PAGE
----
Categories: Academic Journals

Analysis of precursors to multiply controlled problem behavior: A replication

Mon, 05/29/2017 - 22:10

We replicated Fritz, Iwata, Hammond, and Bloom (2013) by evaluating the efficacy of an experimental methodology to identify precursors to aggression displayed by an adolescent with autism spectrum disorder. Using their trial-based precursor analysis, we identified seven precursors to aggression. Next, we compared the outcomes of separate precursor and aggression functional analyses and showed that both precursors and aggression were multiply controlled by the same variables.

Categories: Academic Journals

Outcome summaries of latency-based functional analyses conducted in hospital inpatient units

Mon, 05/29/2017 - 22:10

Latency-based functional analysis (FA) may be a viable alternative to the standard, rate-based, FA when frequently evoking problem behavior is not advisable. We conducted 18 latency-based FAs of the problem behavior of children diagnosed with autism in inpatient hospital settings and identified functional relations during 44.4% (8 of 18) of latency-based FAs. Implications for conducting FAs of severe problem behavior are discussed.

Categories: Academic Journals

Incorporating multiple secondary targets into learning trials for individuals with autism spectrum disorder

Wed, 05/17/2017 - 05:36

The current study examined the outcome of presenting multiple secondary targets in learning trials for individuals with autism spectrum disorder. We compared conditions in which (a) a secondary target was presented in the antecedent and consequence of trials, (b) two secondary targets were presented in the consequence of trials, (c) one secondary target was presented in the consequence of each trial, and (d) no additional targets were presented trials. The participants acquired the majority of secondary targets. Presenting one or multiple secondary targets per trial, regardless of the location of these secondary targets, increased the efficiency of instruction in comparison to a condition with no secondary target.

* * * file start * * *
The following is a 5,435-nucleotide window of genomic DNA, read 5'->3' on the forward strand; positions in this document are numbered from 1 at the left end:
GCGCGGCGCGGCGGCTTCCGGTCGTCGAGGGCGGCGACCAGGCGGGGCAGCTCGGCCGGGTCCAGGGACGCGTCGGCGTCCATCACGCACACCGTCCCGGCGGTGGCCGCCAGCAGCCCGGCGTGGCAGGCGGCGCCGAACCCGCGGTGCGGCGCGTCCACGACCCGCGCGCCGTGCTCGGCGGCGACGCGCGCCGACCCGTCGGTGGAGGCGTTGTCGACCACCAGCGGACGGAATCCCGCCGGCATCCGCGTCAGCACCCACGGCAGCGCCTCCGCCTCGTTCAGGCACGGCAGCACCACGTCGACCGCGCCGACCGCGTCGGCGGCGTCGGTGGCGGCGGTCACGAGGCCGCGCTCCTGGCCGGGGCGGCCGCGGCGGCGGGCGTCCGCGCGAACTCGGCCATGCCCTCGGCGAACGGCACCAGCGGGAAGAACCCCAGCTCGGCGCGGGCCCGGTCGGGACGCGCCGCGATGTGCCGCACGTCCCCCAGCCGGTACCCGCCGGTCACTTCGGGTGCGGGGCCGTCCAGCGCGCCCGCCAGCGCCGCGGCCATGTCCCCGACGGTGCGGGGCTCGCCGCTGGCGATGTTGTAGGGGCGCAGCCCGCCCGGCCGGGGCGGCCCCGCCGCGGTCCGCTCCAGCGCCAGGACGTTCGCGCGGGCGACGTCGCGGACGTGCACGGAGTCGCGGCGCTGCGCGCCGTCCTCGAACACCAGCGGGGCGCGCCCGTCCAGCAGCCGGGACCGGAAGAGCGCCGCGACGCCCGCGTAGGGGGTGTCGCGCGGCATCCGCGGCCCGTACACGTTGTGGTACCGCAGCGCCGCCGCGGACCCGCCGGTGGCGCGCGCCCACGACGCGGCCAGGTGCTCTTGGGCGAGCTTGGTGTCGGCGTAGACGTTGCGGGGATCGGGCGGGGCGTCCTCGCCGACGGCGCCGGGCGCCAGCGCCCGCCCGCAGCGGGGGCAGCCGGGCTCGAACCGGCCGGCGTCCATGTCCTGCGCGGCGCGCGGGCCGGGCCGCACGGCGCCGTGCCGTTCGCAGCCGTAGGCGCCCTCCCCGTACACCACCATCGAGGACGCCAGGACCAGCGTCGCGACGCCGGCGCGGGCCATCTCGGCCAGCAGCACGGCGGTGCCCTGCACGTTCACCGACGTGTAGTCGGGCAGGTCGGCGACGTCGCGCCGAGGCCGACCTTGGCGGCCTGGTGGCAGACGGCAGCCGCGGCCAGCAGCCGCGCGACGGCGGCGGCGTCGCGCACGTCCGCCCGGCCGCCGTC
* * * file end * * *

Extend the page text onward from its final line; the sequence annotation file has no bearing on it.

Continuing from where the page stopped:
Categories: Academic Journals

Using the dual-criteria methods to supplement visual inspection: An analysis of nonsimulated data

Wed, 05/17/2017 - 05:36

The purpose of our study was to examine the probability of observing false positives in nonsimulated data using the dual-criteria methods. We extracted data from published studies to produce a series of 16,927 datasets and then assessed the proportion of false positives for various phase lengths. Our results indicate that collecting at least three data points in the first phase (Phase A) and at least five data points in the second phase (Phase B) is generally sufficient to produce acceptable levels of false positives.

Categories: Academic Journals

Noncontingent reinforcement without extinction plus differential reinforcement of alternative behavior during treatment of problem behavior

Wed, 05/17/2017 - 05:36

The effects of noncontingent reinforcement (NCR) without extinction during treatment of problem behavior maintained by social positive reinforcement were evaluated for five individuals diagnosed with autism spectrum disorder. A continuous NCR schedule was gradually thinned to a fixed-time 5-min schedule. If problem behavior increased during NCR schedule thinning, a continuous NCR schedule was reinstated and NCR schedule thinning was repeated with differential reinforcement of alternative behavior (DRA) included. Results showed an immediate decrease in all participants’ problem behavior during continuous NCR, and problem behavior maintained at low levels during NCR schedule thinning for three participants. Problem behavior increased and maintained at higher rates during NCR schedule thinning for two other participants; however, the addition of DRA to the intervention resulted in decreased problem behavior and increased mands.